The World Health Organization (WHO) has published its first guideline for Ebola virus therapeutics, with new strong recommendations for the use of two monoclonal antibodies. The agency has called for countries to increase access to two new lifesaving Ebola medicines.
Ebola is an infectious and frequently fatal disease marked by high temperature (fever) and serious internal bleeding, progressed through contact with infected body fluids by a filovirus (Ebola virus). The previous outbreak of Ebola and responses have demonstrated that the early diagnosis as well as treatment with optimized supportive care; with fluid and electrolyte repletion and treatment of signs and symptoms; significantly enhance survival.
Now, following a systematic review and meta-analysis of randomized carried out clinical trials of therapeutics for the WHO recommends two new lifesaving medicines to treat the vial disease, the UN agency has made strong recommendations for a couple of monoclonal antibody treatments named: Ansuvimab or Ebanga and Inmazeb.
The clinical trials were carried out during the outbreaks of Ebola, with the largest trial carried out in the Democratic Republic of the Congo, demonstrating that the highest level of scientific rigour can be imposed even throughout the outbreaks of Ebola in complicated contexts.
According to Dr Richard Kojan, co-chair of the Guideline Development Group of experts selected by WHO and President of ALIMA, The Alliance for International Medical Action. “This therapeutic guidance is a critical implementation to combat Ebola. It will help persuade the communities, health care workers and patients, that this deadly disease may be treated thanks to dominant medicines. From now on, individuals infected with the Ebola virus will have a better probability of recovering if they seek prompt care. As with other infectious diseases, timeliness is key, and individuals should not hesitate to consult health workers as promptly as possible to ensure they receive the best care possible.”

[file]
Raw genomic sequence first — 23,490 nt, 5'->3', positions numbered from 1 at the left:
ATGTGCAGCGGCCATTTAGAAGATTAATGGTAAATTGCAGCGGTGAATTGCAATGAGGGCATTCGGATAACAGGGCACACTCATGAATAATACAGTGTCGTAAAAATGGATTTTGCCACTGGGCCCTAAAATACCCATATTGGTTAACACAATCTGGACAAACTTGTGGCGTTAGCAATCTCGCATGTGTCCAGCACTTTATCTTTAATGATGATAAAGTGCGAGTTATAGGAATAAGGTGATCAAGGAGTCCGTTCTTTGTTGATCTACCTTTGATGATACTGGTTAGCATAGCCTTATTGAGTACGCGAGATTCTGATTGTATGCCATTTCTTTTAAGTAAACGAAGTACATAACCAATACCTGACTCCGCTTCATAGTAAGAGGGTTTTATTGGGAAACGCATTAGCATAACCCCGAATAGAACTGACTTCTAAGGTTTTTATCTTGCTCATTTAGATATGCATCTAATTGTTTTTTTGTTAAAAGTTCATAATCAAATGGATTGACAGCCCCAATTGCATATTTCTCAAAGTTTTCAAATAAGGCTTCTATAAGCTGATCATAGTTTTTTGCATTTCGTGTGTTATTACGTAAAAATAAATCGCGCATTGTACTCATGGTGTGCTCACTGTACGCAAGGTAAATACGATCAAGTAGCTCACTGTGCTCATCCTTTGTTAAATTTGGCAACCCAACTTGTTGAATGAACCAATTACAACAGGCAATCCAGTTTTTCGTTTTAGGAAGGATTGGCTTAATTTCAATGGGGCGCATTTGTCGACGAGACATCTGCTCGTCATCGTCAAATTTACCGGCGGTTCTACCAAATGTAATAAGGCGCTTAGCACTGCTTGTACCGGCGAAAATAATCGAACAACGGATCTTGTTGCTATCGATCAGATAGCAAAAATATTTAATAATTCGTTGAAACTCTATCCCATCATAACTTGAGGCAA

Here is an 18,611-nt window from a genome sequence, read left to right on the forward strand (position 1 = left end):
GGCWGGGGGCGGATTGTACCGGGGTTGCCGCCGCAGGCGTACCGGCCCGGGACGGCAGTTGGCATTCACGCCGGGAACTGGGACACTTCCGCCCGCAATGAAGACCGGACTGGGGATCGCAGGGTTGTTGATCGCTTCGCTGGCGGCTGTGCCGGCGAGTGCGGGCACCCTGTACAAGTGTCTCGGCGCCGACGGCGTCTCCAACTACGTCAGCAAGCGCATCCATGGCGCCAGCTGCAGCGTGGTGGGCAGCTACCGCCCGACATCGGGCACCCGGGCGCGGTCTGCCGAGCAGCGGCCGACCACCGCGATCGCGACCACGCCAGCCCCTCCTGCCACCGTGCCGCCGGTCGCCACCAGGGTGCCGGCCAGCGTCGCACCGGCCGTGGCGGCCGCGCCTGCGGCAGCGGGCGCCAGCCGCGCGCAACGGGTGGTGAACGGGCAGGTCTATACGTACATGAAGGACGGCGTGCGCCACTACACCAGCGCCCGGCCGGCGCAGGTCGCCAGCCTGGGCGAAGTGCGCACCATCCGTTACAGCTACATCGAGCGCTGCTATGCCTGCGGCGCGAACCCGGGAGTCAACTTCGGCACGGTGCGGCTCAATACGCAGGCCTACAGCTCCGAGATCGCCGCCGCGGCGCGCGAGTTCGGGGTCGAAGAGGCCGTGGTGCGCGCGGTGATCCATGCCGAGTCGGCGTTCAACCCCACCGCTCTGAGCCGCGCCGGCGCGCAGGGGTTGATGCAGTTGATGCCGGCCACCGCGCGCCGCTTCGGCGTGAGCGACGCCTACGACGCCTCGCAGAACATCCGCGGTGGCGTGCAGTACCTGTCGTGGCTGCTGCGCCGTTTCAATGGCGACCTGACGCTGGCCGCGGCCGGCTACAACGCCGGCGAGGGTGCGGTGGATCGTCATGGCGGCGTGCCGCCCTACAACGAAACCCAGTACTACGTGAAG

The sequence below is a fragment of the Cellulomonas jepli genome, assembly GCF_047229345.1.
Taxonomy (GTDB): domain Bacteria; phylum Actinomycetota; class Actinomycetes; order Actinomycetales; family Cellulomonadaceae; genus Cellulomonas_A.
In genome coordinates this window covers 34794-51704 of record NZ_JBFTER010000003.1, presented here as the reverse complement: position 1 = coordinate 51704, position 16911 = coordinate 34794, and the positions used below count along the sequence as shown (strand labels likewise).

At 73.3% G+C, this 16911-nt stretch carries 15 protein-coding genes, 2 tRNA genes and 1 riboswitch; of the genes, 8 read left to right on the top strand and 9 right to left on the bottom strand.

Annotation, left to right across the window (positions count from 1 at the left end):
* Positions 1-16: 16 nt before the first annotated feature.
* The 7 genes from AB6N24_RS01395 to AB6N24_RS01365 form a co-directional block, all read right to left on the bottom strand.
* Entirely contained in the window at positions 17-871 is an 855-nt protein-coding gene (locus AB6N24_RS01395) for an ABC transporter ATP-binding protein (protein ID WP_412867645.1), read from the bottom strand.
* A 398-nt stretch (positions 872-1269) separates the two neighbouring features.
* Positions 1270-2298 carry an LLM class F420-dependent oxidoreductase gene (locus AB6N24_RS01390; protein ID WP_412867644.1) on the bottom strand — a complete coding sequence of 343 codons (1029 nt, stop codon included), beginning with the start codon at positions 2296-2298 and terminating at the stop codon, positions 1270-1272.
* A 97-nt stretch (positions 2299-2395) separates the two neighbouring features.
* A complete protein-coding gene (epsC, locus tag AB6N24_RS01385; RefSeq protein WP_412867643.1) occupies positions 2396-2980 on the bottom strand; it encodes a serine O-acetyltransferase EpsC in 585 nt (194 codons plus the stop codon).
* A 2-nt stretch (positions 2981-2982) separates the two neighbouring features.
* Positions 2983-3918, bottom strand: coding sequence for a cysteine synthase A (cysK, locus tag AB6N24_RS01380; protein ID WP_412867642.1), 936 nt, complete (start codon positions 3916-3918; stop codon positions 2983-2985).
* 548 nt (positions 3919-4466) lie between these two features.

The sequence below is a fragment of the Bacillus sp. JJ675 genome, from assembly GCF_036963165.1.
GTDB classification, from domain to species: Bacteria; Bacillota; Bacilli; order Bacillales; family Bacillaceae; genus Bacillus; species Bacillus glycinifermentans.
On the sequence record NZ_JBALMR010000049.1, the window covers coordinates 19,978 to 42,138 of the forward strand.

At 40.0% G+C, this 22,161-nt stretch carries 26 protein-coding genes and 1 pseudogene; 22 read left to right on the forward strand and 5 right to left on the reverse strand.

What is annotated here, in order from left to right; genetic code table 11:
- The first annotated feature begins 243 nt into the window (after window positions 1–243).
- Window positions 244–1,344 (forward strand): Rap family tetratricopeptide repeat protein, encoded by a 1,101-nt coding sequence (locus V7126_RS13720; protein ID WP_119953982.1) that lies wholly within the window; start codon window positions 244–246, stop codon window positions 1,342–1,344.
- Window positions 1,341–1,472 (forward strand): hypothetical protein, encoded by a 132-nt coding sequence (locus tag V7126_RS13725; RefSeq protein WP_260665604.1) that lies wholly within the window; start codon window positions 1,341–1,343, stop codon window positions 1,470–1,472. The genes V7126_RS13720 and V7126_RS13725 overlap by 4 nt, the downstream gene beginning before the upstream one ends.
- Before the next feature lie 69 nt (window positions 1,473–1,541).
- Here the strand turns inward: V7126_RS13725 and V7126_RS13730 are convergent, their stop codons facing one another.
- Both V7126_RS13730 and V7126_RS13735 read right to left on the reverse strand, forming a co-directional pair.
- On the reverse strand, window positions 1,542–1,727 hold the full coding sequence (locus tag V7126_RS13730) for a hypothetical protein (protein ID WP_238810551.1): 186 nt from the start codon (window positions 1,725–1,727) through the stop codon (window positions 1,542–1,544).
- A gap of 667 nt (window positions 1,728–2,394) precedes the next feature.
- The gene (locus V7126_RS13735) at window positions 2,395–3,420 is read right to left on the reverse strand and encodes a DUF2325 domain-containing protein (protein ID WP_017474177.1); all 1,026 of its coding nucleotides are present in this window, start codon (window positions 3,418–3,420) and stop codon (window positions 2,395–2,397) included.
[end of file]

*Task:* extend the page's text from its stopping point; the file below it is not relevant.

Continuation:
The two recommended therapeutics have shown clear benefits and therefore can be used for all patients confirmed positive for Ebola, including older individuals, pregnant/breastfeeding women, children and newborns born to mothers with confirmed Ebola within the initial one week after birth. Patients must take recommended medicines as quickly as possible after the confirmation of diagnosis.
Access to both these medications remains challenging, mainly in resource-poor regions. These two medications should be where it is required the most: where there is an active Ebola outbreak, or where the threat of outbreaks is comparatively high. The UN agency is ready to support countries, manufacturers and partners to help improve access to these medicines, and to support national as well as global efforts in order to enhance the affordability of biotherapeutics and their corresponding identical biotherapeutic products, the agency published the 1’st invitation to manufacturers of therapeutics against Ebola to share their medicines for evaluation by the UN agency Prequalification Unit, a crucial step to increase medicine access for communities and countries affected by Ebola.
Note: The UN agency named WHO also published recommendations regarding therapeutics that should not be used as treatments, which include Remdesivir and ZMapp.